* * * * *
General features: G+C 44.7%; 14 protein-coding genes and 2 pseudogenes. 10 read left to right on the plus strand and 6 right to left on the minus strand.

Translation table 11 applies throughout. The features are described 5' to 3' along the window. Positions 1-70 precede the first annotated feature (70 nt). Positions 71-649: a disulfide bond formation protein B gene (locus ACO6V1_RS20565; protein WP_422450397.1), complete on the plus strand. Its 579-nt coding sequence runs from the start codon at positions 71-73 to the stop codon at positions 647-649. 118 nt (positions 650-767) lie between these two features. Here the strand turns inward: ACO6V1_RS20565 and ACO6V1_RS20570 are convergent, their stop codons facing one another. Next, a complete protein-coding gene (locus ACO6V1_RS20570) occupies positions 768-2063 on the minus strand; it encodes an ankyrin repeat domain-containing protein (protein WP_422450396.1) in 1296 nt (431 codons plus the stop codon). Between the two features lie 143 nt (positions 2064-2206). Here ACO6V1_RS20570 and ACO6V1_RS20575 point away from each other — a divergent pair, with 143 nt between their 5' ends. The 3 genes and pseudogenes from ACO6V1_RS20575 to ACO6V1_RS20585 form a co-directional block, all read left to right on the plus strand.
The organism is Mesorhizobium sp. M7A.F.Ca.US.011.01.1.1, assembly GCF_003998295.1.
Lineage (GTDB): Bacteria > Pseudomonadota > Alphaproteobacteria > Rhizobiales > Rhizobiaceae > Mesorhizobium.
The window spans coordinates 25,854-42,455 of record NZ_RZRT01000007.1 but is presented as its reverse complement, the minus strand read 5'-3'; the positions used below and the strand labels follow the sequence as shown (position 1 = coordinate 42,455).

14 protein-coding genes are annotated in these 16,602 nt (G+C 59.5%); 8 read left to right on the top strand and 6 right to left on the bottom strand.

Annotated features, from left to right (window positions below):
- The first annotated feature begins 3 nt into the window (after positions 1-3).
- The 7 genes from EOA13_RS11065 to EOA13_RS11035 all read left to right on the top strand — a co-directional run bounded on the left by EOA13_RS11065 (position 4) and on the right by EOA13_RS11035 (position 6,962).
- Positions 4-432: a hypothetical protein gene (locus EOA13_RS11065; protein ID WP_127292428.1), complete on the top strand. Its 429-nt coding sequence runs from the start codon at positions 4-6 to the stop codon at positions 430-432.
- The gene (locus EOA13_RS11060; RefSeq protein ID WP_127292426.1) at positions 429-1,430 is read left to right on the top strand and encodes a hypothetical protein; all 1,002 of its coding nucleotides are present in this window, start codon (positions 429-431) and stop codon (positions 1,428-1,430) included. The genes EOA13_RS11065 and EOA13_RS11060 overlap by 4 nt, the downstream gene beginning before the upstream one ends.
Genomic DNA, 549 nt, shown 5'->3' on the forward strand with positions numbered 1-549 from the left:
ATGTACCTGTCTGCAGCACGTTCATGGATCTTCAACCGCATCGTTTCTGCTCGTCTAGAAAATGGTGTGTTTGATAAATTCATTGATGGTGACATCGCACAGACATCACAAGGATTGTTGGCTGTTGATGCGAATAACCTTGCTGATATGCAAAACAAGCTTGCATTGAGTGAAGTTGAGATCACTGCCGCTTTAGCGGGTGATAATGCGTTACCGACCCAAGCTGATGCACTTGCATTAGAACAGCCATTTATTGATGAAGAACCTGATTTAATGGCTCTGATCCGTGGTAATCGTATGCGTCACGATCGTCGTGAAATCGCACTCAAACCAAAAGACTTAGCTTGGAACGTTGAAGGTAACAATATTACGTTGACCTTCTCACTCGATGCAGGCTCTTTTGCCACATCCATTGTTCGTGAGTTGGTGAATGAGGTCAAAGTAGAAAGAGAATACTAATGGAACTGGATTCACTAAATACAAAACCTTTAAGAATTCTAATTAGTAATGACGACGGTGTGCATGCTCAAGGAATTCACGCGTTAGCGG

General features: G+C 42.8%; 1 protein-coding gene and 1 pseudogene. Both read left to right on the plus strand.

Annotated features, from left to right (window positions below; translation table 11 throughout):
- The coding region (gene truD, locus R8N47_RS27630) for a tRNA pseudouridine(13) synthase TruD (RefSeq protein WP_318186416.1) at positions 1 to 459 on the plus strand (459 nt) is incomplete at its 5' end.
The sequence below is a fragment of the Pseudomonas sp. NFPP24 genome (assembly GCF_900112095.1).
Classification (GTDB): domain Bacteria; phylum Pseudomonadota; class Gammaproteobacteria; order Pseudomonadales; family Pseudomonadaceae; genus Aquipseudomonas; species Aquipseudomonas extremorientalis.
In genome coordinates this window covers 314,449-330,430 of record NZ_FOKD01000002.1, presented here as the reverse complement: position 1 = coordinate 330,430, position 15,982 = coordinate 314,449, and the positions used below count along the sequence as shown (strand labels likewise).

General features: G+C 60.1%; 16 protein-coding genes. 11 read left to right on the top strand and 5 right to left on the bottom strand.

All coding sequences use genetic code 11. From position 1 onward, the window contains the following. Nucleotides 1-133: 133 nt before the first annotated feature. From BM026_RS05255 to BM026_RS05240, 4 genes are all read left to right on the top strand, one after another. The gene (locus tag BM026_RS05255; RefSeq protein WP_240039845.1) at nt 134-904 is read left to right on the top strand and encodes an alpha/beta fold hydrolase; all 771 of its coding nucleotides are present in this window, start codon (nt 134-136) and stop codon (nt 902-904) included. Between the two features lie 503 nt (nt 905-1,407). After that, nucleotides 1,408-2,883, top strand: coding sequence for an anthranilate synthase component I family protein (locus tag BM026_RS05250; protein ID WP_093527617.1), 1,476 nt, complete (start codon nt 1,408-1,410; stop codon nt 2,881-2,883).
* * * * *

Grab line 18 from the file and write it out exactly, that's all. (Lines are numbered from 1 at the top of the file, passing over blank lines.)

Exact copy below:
Classification (GTDB): domain Bacteria; phylum Pseudomonadota; class Gammaproteobacteria; order Pseudomonadales; family Pseudomonadaceae; genus Aquipseudomonas; species Aquipseudomonas extremorientalis.